By: José Niño
The Supreme Court has decided not to take action on certain cases dealing with the scope of the Second Amendment.
Although the court is ostensibly conservative, the justices turned down petitions from 10 challenges to state laws that limited the “availability and accessibility of some firearms and when they can be carried in public,” said a CNN report.
The last landmark Second Amendment decisions were District of Columbia v. Heller (2008) and McDonald v. Chicago (2010), which upheld an American citizen’s right to keep and bear arms. Since these pro-Second Amendment decisions, the court has not taken up a significant Second Amendment case again. As recently as April, the court refused to weigh in on a case regarding a New York handgun law that regulates the transportation of firearms.
The cases rejected by the court involved questions of whether laws banning interstate handgun sales in some cases violate the Second Amendment, whether there is a constitutional right to carry a firearm outside the home for self-defense, if Illinois and Massachusetts can ban assault rifles and large-capacity ammunition magazines, and whether a state can limit handgun permits to people who demonstrate a specific need for self-defense.
Jacob Charles, executive director of the Center for Firearms Law at Duke Law School, was caught by surprise at the court's decision not to address any of the Second Amendment petitions. "The petitions denied today presented some of the biggest open questions in Second Amendment law, including what types of weapons the Constitution protects and how and whether the right extends outside the home," Charles stated. "For now, it appears that a majority of the Court is content to let these issues be sorted out by the lower courts."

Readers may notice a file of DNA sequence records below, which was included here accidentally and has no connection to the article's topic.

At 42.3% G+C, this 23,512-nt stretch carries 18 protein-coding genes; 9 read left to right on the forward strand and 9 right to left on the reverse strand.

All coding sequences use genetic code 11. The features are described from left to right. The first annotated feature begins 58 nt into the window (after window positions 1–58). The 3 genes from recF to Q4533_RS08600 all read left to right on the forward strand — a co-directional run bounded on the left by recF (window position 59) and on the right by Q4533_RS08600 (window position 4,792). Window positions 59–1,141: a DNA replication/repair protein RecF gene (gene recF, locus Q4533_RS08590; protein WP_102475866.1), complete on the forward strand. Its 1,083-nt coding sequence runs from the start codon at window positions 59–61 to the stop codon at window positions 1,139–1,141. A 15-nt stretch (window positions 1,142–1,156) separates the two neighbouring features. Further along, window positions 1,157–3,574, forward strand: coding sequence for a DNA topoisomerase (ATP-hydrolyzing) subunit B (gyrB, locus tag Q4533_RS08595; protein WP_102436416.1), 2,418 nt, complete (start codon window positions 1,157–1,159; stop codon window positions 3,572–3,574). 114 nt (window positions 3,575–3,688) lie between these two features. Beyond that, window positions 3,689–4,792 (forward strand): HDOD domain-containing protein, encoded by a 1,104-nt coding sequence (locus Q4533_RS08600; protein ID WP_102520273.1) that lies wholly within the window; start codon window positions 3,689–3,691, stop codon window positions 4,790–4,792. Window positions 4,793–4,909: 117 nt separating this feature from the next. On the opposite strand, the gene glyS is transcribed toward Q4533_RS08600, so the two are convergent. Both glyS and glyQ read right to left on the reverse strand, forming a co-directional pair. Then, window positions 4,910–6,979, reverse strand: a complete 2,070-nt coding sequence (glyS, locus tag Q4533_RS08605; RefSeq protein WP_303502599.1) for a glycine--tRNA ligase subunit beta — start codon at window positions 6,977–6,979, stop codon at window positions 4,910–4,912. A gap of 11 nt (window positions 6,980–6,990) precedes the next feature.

Several justices on the bench have made it clear in recent years about their intent on hearing Second Amendment cases. In May, Justice Brett Kavanaugh voiced his concerns about lower courts ignoring precedents established by the Supreme Court. Kavanaugh suggested that the court "address that issue soon, perhaps in one of the several Second Amendment cases with petitions for certiorari now pending before the Court."
Back in 2018, Justice Clarence Thomas criticized lower courts for treating the Second Amendment rights "cavalierly."
Jonathan Lowy, Chief Counsel and Vice President of the anti-gun organization Brady: United Against Gun Violence, declared that the court's decision not to hear any Second Amendment cases is "well-reasoned.
"Today's decision is welcome, but we are vigilant that there remains a concerted effort to reverse it and undermine our nation's hard-earned progress in instituting common-sense gun safety measures and that those arguments have found sympathy with several of the Justices," Lowy told CNN in a statement.
America’s judicial system plays a crucial role in defending our civil liberties. The courts, though, and above all, the Supreme Court, will not always be there to save gun owners.
Second Amendment activists must take this to heart and start focusing their efforts in their state legislatures. State governments are just as capable of infringing on our rights, which necessitates a strong response from activists. By being engaged at all levels of government, we can avoid having to wait on the Supreme Court to save us all the time.
José Niño is a Venezuelan American freelance writer based in Austin, Texas. Sign up for his mailing list here. Contact him via Facebook, Twitter, or email him at firstname.lastname@example.org. Get his e-book, The 10 Myths of Gun Control, here.